Now look, fellows. Jack Nicklaus, maybe, but there's no way a golfer named Pam anything is going to hit a 178-yard seven-iron. I play in the mid-80s, and just about all the men I play with use a four-iron or so for that distance. I know Pam Barnett's a pro, but that doesn't make her Wonder Woman.
?Other LPGA members who watched Pam Barnett's 178-yard car-winning drive thought that it was going to carry over the green. She did use a seven-iron, because the tee was elevated and there was a strong favoring wind, but it was only by chance that her ball (the smaller British one) hit the pin and stopped exactly 9?" away.—ED.
A reader's suggestion (Aug. 12) that "quality points" be awarded to black in drawn games to break ties in chess matches would do nothing to combat the problem of excessive draws and would produce unfair results. If, in a 24-game match, Player A won six and lost six with white while drawing all his games with black, the tied match would be resolved decisively in his favor, 12-0, on "quality points." But in reality Player B's feat of winning half his games with black would be vastly more worthy of reward.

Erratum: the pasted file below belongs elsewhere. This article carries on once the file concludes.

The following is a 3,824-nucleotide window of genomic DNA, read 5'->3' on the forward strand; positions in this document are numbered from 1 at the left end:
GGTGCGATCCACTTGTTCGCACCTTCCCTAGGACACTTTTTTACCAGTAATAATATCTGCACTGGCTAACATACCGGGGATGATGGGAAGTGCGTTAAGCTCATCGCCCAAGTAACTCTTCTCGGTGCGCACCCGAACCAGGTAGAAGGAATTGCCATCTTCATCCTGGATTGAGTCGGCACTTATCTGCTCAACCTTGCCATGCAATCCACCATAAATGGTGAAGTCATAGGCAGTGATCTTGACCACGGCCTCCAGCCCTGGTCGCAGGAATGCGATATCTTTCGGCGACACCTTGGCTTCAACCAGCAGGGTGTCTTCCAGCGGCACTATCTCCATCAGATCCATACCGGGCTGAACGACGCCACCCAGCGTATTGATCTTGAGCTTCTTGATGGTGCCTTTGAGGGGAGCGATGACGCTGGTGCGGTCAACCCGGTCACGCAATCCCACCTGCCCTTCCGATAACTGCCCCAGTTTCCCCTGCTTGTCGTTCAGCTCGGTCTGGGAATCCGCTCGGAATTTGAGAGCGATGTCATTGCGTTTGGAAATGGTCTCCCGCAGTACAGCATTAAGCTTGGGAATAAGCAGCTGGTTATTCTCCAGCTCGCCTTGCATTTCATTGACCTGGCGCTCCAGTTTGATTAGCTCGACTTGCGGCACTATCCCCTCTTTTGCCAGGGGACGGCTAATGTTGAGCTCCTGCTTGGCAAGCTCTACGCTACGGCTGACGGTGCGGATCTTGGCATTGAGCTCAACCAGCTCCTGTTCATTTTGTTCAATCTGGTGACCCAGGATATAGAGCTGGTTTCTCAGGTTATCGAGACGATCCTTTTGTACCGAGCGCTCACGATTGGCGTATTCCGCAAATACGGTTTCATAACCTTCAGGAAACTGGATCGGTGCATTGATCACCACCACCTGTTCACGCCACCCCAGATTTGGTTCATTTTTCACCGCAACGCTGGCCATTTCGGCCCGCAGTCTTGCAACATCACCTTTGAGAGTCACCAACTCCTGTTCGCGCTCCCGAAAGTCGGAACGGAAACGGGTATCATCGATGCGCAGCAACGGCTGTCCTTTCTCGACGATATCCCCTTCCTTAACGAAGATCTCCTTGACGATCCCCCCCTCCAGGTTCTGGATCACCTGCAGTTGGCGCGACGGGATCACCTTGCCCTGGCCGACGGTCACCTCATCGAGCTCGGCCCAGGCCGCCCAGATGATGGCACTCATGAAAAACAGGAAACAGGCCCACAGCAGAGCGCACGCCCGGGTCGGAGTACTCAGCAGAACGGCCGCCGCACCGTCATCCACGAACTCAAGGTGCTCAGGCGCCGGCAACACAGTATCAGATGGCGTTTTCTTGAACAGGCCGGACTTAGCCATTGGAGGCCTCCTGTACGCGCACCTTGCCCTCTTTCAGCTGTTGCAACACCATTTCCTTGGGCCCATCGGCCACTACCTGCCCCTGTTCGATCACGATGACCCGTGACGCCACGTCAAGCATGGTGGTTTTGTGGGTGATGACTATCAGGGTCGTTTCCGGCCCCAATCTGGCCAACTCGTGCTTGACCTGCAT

As the reader himself correctly states, grand masters play to win with white, but are often content to draw with black. "Quality points" would only reinforce this strategy. For most of this century chess defense on the grand-master level has clearly dominated offense, and black normally favors colorless positional defenses providing no winning chances but ensuring a safe draw. What is needed to reduce draws at the top levels of the game is an extraordinary reward for black victories, which would encourage exciting, counterattacking, tactical games with decisive outcomes.
BRUCE J. HAVIGHURST
Shaker Heights, Ohio